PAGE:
The Stow-Its are a universal mounting system for shovels, poles, tools, etc. I will use them to mount a shovel and an axe.

The Backbone requires drilling into your roof on the RAM Power Wagon. It is a little bit of a pucker factor, but you just need to go slow, follow the directions and measure several times.

One new component I will be adding to my Pioneer rack is a 175-watt solar panel from Renogy (I’ve decided to start with Renogy components for my power management system).

The 175-watt solar panel will take up a ton of real estate on the rack. The trade-off is surplus power stored in 200 amp hours of lithium phosphate batteries–I will never run out of power unless we are in a nuclear winter. This means the fridge is effectively on forever, LED lights will always provide light, and I can run the SnoMaster Ice Maker and be the coolest kid in camp.  The racks on the right are for mounting my traction boards.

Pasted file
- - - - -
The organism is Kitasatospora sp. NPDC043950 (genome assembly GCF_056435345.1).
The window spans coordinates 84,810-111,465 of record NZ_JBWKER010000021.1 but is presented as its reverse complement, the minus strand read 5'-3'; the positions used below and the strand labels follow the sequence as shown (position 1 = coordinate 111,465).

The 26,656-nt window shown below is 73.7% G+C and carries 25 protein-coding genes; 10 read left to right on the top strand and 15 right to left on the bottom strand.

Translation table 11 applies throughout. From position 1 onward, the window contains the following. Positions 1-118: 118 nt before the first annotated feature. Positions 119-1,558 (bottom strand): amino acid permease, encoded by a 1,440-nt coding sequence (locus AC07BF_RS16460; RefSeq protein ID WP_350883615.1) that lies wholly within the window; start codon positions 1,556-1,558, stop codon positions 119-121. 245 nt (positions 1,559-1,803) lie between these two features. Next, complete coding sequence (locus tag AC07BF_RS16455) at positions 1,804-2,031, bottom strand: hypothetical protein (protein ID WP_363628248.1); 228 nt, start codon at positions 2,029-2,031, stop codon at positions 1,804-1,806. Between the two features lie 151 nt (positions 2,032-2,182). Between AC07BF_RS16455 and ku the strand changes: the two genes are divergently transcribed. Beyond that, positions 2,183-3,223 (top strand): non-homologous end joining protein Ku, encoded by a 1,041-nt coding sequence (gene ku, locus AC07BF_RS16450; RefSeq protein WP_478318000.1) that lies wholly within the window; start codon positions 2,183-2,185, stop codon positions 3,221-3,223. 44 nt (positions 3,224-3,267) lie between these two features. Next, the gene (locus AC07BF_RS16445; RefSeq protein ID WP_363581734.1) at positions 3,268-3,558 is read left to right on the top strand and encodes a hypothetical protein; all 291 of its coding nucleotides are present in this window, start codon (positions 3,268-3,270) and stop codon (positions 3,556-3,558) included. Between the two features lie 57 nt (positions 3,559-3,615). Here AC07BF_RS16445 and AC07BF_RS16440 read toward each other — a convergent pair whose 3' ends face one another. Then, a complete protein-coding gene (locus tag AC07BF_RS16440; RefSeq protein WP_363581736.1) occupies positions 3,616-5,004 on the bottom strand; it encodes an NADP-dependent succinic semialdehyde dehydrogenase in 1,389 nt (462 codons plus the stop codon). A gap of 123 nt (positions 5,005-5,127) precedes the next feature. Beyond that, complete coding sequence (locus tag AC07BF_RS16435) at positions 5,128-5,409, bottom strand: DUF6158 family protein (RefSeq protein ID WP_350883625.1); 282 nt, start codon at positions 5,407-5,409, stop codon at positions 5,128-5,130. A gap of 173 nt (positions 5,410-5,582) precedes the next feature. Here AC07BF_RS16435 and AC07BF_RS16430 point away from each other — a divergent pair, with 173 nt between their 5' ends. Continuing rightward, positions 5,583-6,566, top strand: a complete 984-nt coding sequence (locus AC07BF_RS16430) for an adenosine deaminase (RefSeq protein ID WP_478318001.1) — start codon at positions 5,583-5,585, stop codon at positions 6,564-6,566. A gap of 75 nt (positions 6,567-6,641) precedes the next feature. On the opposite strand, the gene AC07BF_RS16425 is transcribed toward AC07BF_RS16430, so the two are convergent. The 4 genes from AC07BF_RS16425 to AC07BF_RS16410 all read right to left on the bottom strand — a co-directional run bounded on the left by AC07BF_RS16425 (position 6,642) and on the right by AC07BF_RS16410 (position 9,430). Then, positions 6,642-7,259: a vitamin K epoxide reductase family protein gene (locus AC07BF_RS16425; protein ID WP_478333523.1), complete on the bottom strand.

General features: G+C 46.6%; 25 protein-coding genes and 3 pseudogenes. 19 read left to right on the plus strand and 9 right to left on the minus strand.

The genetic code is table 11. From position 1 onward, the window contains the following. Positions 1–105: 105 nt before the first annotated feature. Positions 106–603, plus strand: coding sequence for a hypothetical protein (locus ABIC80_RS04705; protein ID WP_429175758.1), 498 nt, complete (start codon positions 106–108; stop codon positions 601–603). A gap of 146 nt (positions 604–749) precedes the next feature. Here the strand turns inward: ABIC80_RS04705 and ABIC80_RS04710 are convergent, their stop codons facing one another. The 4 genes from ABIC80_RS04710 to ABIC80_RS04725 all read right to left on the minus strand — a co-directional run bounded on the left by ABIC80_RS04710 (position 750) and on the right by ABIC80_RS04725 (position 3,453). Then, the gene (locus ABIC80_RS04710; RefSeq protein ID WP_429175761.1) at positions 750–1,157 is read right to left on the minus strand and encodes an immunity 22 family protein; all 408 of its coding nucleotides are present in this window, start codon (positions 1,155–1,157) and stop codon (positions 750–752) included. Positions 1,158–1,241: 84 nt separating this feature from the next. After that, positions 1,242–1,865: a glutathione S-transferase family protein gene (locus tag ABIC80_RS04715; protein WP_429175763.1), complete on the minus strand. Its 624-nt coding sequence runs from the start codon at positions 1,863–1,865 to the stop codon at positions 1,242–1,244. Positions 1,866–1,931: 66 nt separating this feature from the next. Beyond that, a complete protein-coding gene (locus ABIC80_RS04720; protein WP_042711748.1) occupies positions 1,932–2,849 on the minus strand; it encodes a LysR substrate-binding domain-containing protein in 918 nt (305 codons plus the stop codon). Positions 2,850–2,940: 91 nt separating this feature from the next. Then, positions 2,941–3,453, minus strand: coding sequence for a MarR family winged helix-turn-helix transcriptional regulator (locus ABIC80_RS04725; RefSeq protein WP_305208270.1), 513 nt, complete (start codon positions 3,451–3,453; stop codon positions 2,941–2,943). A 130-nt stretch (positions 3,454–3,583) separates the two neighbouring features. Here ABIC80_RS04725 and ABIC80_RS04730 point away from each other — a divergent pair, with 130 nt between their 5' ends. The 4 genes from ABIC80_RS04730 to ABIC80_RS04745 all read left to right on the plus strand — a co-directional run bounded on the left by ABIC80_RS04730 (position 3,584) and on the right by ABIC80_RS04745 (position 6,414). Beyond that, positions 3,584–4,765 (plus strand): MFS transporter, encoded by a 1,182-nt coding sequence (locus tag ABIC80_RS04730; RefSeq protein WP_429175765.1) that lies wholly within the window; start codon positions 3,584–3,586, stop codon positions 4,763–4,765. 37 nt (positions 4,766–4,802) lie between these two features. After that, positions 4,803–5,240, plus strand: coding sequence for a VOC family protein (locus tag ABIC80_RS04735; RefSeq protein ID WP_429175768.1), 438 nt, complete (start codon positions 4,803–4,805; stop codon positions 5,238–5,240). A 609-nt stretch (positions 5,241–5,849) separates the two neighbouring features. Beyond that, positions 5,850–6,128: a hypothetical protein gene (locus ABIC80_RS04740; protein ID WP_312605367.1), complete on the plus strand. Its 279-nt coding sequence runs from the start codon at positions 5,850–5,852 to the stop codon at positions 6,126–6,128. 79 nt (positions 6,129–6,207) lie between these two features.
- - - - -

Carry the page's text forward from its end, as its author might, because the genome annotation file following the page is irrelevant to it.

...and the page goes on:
RSI SmartCap

The RSI SmartCap EVOa Adventure is a pretty complete cap system for the RAM Power Wagon. It is all stainless steel construction and is easy to put on and take off if needed. I ordered the optional side Half-Bins.

It is much easier to assemble the SmartCap when you have lots of room. The assembly is pretty simple and straightforward.  Note the MOLLE panel on the inside of the side hatch.

The Half-Bins are mounted to the rear of the cap, so you can still access things at the forward bulkhead. My SnoMaster LP65 fridge fits perfectly in this space. The Half-Bins also come with integrated MOLLE Panels. I will use the passenger side as my galley storage and the driver side as my working/tool area.

There is plenty of access to the bed of the truck through the giant gullwing doors.